By Erick Erickson
Primary season for Republicans will determine which direction the party heads. Much of the past year, as Republicans fought amongst themselves, both sides said publicly that the disputes were over tactics, not over ideas and ideals. That is not actually true. Battle-weary and tired of their own base, many Republicans in Washington are ready to draw up surrender papers and retreat from the field fighting for repeal of Obamacare.
Randall Stephenson is the CEO of AT&T and also presides over the Business Roundtable. The Roundtable is a business lobbying group that has the ear of Republican leaders. So they were undoubtedly paying attention when Stephenson lumped Obamacare in with Medicaid and Social Security as entitlements worth keeping.
Thomas Donahue, the head of the U.S. Chamber of Commerce, in the past two weeks, declared the Chamber too would start taking a pragmatic approach toward fixing Obamacare instead of keeping up the fight to repeal it. The Chamber is committing financial resources to opposing conservatives in Republican primaries who are most stridently committed to repealing Obamacare.
Douglas Holtz-Eakin, a former economic advisor to John McCain's Presidential bid, an opponent of Obamacare and a man appointed to the 2009 Financial Crisis Inquiry Commission by Senate Republican Leader Mitch McConnell, is starting a new think tank. The Washington Post reports Holtz-Eakin's new think tank will focus on fixing Obamacare, instead of repealing Obamacare.
The National Republican Senatorial Committee and National Republican Congressional Committee, the campaign arms of Senate and House Republicans, have blackballed the political campaign group Jamestown Associates. The group has worked with conservative candidates across the country who are challenging establishment politicians. Most of Jamestown Associates' clients are campaigning on full repeal of Obamacare.
In Nebraska, Ben Sasse, a candidate for the United States Senate, has forged an increasingly rare coalition of conservatives supporting him. The Senate Conservatives Fund, the Club for Growth, National Review, Paul Ryan, this author and others who are often on opposite sides of intra-party fights, are all with him. Sasse, a college president, forged the coalition over his ability to articulate an intellectual, conservative strategy against Obamacare. But with conservative groups supporting him, Senate Republican Leader Mitch McConnell and his lobbying friends have thrown in against him.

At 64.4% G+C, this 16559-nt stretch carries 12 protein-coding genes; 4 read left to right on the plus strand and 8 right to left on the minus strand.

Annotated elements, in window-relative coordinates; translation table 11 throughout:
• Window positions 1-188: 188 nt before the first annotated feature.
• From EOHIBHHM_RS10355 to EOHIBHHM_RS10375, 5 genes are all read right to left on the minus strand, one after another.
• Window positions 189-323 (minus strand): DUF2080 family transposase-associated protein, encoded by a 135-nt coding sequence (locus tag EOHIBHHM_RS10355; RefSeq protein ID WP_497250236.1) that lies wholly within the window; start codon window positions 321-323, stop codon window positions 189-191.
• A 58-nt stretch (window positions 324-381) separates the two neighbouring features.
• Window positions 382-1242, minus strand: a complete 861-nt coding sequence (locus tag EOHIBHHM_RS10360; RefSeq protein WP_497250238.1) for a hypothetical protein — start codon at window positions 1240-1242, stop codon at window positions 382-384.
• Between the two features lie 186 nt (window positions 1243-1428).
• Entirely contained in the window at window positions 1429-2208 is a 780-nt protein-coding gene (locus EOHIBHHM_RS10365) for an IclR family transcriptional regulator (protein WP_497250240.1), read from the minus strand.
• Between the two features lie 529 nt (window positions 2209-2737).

In the United States House of Representatives and Senate, Republican leaders keep coming up with novel ways to "undermine" Obamacare, which have the perverse effect of keeping it around longer. Republicans in Washington can point to 40 separate votes registering their opposition to Obamacare. But conservatives can point to dozens of substantive votes where, when the GOP could have actually undercut Obamacare, they chose to punt.
This is the battleground the Republicans approach headed into in 2014. Outside political observers such as Charlie Cook of the Cook Political Report and others note that the Democrats would largely have to sweep the field of House swing districts to take back the House of Representatives this year. But as 2014 progresses, more and more Democrats announce they are retiring. That is a good indicator they do not think they will take back the House.
Since 2010, Republican leaders in Washington have fundraised off voter anger over Obamacare. They have pledged repeatedly to repeal Obamacare. Each time they have advanced, they have moved their own goal posts. Then they have fundraised again off Obamacare. It has been, in truth, the gift that keeps on giving for the Republicans. But at some point, the fundraising ride will end.
That day is upon us. Voters who have funded the GOP effort are tired of their broken promises. They are tired of Republican leaders trying to silence outside groups who have pointed out their broken promises. They are tired of seeing friends and relatives lose health care insurance and full-time jobs because of Obamacare. Mostly, they are tired.
The weary voters also hate Washington, D.C., and a good portion of those voters will vote in Republican primaries. But they will have to turn against the insiders, including men like Senator Mitch McConnell, battling in his own Kentucky Republican Primary, if they want to keep the Republicans fighting for repeal of Obamacare.